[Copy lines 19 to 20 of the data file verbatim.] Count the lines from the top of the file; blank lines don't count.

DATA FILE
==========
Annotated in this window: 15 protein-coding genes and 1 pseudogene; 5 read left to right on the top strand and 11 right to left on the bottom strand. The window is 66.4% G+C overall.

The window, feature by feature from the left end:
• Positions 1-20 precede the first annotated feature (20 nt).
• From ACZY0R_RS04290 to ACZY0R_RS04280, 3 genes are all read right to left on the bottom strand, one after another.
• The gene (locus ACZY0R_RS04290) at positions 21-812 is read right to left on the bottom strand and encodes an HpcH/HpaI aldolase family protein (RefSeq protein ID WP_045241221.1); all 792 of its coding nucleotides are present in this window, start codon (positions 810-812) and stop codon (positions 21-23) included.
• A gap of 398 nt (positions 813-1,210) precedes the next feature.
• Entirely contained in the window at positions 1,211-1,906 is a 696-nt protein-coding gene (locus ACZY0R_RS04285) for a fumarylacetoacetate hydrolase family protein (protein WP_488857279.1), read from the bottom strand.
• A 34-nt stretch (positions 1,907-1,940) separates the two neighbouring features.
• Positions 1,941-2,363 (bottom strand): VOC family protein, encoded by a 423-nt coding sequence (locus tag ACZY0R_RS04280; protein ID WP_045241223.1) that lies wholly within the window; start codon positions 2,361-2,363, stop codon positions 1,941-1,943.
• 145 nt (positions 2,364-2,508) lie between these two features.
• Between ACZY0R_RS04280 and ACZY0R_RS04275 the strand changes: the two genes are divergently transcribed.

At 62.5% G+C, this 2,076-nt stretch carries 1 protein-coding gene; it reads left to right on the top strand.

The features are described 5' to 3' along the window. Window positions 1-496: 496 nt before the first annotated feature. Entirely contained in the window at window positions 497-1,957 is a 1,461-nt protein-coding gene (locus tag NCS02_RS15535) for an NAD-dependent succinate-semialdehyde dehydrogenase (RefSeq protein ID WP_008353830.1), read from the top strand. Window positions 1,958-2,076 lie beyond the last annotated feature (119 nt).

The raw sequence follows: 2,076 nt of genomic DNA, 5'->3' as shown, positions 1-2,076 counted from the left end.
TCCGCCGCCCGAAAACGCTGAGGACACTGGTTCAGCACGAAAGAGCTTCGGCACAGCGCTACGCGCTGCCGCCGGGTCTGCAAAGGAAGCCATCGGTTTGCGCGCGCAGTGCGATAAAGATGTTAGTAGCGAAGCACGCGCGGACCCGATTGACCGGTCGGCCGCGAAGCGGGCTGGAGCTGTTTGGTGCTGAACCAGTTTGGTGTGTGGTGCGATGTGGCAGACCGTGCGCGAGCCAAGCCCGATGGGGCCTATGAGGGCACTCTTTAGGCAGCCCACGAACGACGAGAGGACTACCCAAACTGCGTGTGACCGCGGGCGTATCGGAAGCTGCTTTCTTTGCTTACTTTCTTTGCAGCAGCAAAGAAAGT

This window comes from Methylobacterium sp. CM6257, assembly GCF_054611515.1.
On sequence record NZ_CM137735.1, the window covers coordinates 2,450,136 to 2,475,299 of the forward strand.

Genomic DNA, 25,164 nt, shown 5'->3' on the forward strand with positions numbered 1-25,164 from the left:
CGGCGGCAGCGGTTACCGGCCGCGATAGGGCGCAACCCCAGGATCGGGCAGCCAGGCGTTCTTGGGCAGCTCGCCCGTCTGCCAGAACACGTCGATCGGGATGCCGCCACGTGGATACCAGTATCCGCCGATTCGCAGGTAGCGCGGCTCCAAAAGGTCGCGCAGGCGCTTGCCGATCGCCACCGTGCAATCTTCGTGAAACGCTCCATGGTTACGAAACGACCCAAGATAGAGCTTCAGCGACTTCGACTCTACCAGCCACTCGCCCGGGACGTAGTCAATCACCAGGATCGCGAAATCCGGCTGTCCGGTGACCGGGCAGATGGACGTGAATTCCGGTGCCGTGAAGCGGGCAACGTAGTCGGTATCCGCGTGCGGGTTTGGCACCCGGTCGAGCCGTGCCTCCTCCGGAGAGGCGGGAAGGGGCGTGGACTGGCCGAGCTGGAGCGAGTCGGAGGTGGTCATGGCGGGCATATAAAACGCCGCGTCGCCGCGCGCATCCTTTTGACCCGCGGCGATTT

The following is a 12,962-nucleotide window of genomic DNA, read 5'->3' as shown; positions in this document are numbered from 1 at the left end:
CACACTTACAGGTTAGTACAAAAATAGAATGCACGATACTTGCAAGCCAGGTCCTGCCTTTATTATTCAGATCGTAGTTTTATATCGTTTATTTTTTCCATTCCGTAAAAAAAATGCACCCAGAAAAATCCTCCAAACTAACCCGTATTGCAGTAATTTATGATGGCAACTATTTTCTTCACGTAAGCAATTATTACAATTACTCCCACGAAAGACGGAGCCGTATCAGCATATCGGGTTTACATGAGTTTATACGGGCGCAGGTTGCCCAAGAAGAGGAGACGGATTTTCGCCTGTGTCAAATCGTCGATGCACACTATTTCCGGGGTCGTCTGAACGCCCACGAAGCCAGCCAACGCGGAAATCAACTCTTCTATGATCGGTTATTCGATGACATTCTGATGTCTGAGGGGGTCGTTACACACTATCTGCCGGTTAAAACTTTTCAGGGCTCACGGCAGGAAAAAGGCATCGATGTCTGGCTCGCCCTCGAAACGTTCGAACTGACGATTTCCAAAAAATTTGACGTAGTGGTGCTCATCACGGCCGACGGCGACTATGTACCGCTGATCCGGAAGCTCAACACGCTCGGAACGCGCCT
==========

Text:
CGGCGGCAGCGGTTACCGGCCGCGATAGGGCGCAACCCCAGGATCGGGCAGCCAGGCGTTCTTGGGCAGCTCGCCCGTCTGCCAGAACACGTCGATCGGGATGCCGCCACGTGGATACCAGTATCCGCCGATTCGCAGGTAGCGCGGCTCCAAAAGGTCGCGCAGGCGCTTGCCGATCGCCACCGTGCAATCTTCGTGAAACGCTCCATGGTTACGAAACGACCCAAGATAGAGCTTCAGCGACTTCGACTCTACCAGCCACTCGCCCGGGACGTAGTCAATCACCAGGATCGCGAAATCCGGCTGTCCGGTGACCGGGCAGATGGACGTGAATTCCGGTGCCGTGAAGCGGGCAACGTAGTCGGTATCCGCGTGCGGGTTTGGCACCCGGTCGAGCCGTGCCTCCTCCGGAGAGGCGGGAAGGGGCGTGGACTGGCCGAGCTGGAGCGAGTCGGAGGTGGTCATGGCGGGCATATAAAACGCCGCGTCGCCGCGCGCATCCTTTTGACCCGCGGCGATTT

The following is a 12,962-nucleotide window of genomic DNA, read 5'->3' as shown; positions in this document are numbered from 1 at the left end: